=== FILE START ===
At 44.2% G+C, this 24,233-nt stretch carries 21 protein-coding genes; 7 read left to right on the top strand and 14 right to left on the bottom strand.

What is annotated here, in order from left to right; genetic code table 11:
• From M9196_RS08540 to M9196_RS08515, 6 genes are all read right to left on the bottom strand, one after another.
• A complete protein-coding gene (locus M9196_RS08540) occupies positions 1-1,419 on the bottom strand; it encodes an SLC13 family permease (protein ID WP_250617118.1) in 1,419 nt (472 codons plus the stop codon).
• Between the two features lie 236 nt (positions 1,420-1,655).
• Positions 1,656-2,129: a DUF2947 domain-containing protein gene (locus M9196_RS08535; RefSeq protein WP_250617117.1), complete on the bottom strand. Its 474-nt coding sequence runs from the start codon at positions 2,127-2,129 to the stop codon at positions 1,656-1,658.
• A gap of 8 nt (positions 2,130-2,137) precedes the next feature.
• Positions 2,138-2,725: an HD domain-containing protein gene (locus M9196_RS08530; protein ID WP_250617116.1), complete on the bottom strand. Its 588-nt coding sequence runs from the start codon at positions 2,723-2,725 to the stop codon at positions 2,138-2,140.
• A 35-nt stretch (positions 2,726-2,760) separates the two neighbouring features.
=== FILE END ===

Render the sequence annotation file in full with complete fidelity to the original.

At 44.2% G+C, this 24,233-nt stretch carries 21 protein-coding genes; 7 read left to right on the top strand and 14 right to left on the bottom strand.

What is annotated here, in order from left to right; genetic code table 11:
• From M9196_RS08540 to M9196_RS08515, 6 genes are all read right to left on the bottom strand, one after another.
• A complete protein-coding gene (locus M9196_RS08540) occupies positions 1-1,419 on the bottom strand; it encodes an SLC13 family permease (protein ID WP_250617118.1) in 1,419 nt (472 codons plus the stop codon).
• Between the two features lie 236 nt (positions 1,420-1,655).
• Positions 1,656-2,129: a DUF2947 domain-containing protein gene (locus M9196_RS08535; RefSeq protein WP_250617117.1), complete on the bottom strand. Its 474-nt coding sequence runs from the start codon at positions 2,127-2,129 to the stop codon at positions 1,656-1,658.
• A gap of 8 nt (positions 2,130-2,137) precedes the next feature.
• Positions 2,138-2,725: an HD domain-containing protein gene (locus M9196_RS08530; protein ID WP_250617116.1), complete on the bottom strand. Its 588-nt coding sequence runs from the start codon at positions 2,723-2,725 to the stop codon at positions 2,138-2,140.
• A 35-nt stretch (positions 2,726-2,760) separates the two neighbouring features.